What will survive of us is love, said Philip Larkin.
I'm writing a pair of stories set in Tudor times, and this has given me an excuse to return to an old favourite, Towers in the Mist. The story is set in Elizabethan Oxford, and as well as the stories of Joyeuce, Faithful, and Nicholas, we are given glimpses of Walter Raleigh, Fulke Greville, and Philip Sidney. We have some of their verses, too, as chapter headings.
Perhaps this isn't really a children's book, but it was given to me as a Sunday School prize (my dad ran the Sunday School, so attendance was compulsary - though I did have the advantage of being able to choose my own prizes.)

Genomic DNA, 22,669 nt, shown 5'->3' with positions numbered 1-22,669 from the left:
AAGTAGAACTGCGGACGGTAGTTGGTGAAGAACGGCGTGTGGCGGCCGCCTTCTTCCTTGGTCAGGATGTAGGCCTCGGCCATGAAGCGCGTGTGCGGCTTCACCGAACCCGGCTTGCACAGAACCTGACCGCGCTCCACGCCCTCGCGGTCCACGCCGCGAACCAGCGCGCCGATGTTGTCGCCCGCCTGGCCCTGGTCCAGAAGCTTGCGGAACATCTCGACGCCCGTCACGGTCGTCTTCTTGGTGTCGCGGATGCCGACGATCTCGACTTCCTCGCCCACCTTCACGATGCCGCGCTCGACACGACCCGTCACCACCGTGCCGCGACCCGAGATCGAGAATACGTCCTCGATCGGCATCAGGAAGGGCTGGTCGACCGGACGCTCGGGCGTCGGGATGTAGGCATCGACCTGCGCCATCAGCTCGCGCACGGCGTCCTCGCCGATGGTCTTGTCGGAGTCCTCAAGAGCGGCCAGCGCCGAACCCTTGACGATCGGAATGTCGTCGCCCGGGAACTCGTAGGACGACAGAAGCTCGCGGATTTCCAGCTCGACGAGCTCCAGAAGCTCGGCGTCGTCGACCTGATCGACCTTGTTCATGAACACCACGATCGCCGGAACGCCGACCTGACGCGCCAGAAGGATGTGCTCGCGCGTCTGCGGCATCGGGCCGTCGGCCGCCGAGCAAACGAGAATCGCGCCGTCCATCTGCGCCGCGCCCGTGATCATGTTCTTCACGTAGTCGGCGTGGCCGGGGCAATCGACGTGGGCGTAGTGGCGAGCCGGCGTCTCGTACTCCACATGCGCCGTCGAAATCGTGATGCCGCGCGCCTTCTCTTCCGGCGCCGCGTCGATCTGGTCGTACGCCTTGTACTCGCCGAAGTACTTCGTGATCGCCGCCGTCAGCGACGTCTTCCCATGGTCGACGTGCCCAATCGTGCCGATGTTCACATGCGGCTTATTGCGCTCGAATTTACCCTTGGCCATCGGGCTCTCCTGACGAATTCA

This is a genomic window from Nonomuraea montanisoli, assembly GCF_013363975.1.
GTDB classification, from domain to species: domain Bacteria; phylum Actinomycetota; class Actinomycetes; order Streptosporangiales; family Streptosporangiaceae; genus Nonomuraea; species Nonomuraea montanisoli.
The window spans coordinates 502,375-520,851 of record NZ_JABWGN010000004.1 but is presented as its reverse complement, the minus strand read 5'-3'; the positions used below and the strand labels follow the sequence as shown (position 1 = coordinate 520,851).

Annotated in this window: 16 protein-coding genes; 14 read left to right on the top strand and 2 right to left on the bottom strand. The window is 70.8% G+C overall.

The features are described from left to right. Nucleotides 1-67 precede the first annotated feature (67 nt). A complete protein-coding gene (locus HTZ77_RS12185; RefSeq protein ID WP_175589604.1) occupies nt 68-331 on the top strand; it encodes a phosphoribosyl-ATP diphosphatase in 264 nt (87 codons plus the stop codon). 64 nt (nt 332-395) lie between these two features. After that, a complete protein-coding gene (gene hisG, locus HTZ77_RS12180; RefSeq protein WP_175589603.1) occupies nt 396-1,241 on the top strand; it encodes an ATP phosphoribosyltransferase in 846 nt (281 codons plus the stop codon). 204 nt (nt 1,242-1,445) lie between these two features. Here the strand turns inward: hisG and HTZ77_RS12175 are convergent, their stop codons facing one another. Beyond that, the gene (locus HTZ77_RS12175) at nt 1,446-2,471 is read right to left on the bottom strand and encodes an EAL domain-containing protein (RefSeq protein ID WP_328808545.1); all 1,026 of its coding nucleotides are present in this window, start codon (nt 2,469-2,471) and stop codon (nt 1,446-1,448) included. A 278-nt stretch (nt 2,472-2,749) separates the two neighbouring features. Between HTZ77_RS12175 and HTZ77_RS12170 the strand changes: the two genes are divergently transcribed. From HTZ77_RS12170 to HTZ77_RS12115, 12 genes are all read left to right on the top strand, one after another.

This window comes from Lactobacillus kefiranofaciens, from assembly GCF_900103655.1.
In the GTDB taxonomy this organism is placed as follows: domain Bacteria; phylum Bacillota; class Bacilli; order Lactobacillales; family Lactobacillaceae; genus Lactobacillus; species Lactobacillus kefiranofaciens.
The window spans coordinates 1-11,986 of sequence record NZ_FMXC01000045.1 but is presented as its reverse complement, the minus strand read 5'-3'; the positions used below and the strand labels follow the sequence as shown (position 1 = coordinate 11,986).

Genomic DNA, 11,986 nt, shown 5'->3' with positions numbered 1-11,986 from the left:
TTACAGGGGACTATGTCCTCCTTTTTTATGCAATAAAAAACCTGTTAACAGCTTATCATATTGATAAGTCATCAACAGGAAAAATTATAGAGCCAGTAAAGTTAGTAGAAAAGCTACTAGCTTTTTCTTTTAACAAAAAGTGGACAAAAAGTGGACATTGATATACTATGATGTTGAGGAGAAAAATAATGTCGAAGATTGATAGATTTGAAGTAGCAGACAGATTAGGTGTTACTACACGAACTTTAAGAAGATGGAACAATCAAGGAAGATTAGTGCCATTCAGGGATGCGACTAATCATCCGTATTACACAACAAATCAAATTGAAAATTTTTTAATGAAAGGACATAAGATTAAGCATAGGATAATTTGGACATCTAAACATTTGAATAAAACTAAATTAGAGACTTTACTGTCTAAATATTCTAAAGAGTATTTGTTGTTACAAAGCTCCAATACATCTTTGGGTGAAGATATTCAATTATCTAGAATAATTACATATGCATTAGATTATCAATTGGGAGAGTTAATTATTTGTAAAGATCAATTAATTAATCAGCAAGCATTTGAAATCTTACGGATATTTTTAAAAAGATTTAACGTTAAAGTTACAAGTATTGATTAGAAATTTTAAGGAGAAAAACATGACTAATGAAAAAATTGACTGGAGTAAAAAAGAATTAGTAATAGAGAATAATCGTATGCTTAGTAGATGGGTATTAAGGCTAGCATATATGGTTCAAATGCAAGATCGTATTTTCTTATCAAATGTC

Reading Towers in the Mist again, I'm struck by two things: firstly, the shiveringly wonderful descriptions of the countryside around Oxford.
They had left the sun behind them and walked into the country of the moon. It hung in a deep green sky and...below them the grass had changed its colour, and become a cold blue-green.
Secondly, I remember from long ago my glee at being introduced so easily to some rather obscure poets. I came away from Towers in the Mist with the young and fanciable Raleigh, Greville and (especially) Sidney quite my own.
Eventually I even discovered the significance of Raleigh's meeting the Queen's little maid, and of the arrow Sidney shoots blindly into the air.
But even though I fancied them something rotten, for me what remains of Raleigh, Sidney, Greville isn't really love.
But their stories.
Word To Use Today: story. This word has come to us from the Anglo-French estorie, from the Latin historia, the Greek historein, which means to narrate, and before that from histōr, judge.